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  • Wait Appointment Guidelines (Sample Document from the Premium Members Area)

    Posted by Site Administrator on February 20, 2015 at 10:42 am

    Service advisors:

    When asked how much time a wait oil change is expected to take, inform the customer to allow 45 minutes for us to perform a thorough oil change service. For services other than oil changes, multiply the expected time by one and one half (example: 1.2 hours X 1.5 = 1.8 hours) and inform the customer to allow for that much time. This will typically allow us to complete the job on time or sooner. Always inform the customer promptly if it appears that the job is going to take longer than they were told.  Use a red marker to write the word “WAIT” in large letters on the front page of the
    RO/worksheet that is going to the tech/shop for a wait service.  When you receive inspection results from the techs for wait jobs, handle them immediately. Once each day, check all incoming wait appointments for any parts that should be here when the car arrives. Order all parts which are definitely or likely (90% chance) to be needed. Physically check any parts that our software shows to be here to confirm they are actually here.

    Techs:

    Perform all inspections of any kind first and give the results to the service advisor before you proceed with an oil change or any other service. Use the abbreviated version of the “every car inspection form” for wait oil changes.  Always check with the service advisor to make sure that he or she is ready for the customer with paperwork, information, etc. before you pull the car out of the shop.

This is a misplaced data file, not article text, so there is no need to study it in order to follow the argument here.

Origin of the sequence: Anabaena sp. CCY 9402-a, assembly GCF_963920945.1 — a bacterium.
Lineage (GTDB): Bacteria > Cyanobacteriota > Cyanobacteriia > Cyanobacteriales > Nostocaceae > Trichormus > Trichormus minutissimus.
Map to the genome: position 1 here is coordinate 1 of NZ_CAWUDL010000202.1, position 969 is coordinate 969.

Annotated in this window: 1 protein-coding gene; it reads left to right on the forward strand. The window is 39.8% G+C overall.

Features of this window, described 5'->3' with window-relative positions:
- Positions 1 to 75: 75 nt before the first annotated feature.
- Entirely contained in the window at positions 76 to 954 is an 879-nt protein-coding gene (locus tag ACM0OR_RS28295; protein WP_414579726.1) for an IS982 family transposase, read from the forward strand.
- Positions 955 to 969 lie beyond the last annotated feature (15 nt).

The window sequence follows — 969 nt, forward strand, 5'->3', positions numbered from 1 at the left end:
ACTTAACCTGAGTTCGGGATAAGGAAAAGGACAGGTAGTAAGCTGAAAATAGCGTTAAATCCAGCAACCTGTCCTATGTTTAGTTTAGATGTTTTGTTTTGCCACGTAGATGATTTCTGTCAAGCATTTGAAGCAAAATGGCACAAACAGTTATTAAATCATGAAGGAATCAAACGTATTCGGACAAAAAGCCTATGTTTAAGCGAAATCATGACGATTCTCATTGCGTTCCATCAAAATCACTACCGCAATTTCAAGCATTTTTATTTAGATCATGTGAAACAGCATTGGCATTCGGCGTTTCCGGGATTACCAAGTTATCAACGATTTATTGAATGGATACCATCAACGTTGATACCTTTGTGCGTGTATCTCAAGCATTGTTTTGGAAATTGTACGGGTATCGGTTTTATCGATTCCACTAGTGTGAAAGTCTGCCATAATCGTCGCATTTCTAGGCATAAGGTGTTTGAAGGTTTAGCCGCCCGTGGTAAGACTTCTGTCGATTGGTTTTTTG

All staff:

    Waiters and drop-ins are, and will continue to be, extremely critical to growing our business. They are not going to go away. Instead, they are more likely to increase. If there are things that you do not like about them, then make suggestions on how they can be handled better, more smoothly and more efficiently. Most of the “problems” with wait appointments are due to the lack of a good system for handling them well.  While wait appointments have traditionally been for brief services like oil changes, make sure that customers know that they are welcome to wait for almost any service or repair. Some customers will have no problem waiting all morning or all afternoon or even all day in some cases. We can offer rides and loaner cars when appropriate, but if they prefer to wait, that’s fine, too. Make sure that we do not discourage them from waiting for longer services and end up
    sending them to our competitors. It is important that we always have one bay that we can open up for some kind of drop-in customer within a relatively short time period. At least one car in the shop should be in running condition, or very close to running condition, so it can be pulled out quickly and another car can be pulled in. Being able to do this for customers makes us stand out when compared to other shops. Use bay 5 only for services or repairs that can be completed quickly (one hour or less). If no other bays are available, bay 5 can be used for services or repairs that take longer than one hour, but do not disable the vehicle. For repairs that do fit these guidelines, find a way to put the vehicle in a different bay as soon as one is available.

    Site Administrator replied 7 years, 4 months ago 1 Member · 0 Replies
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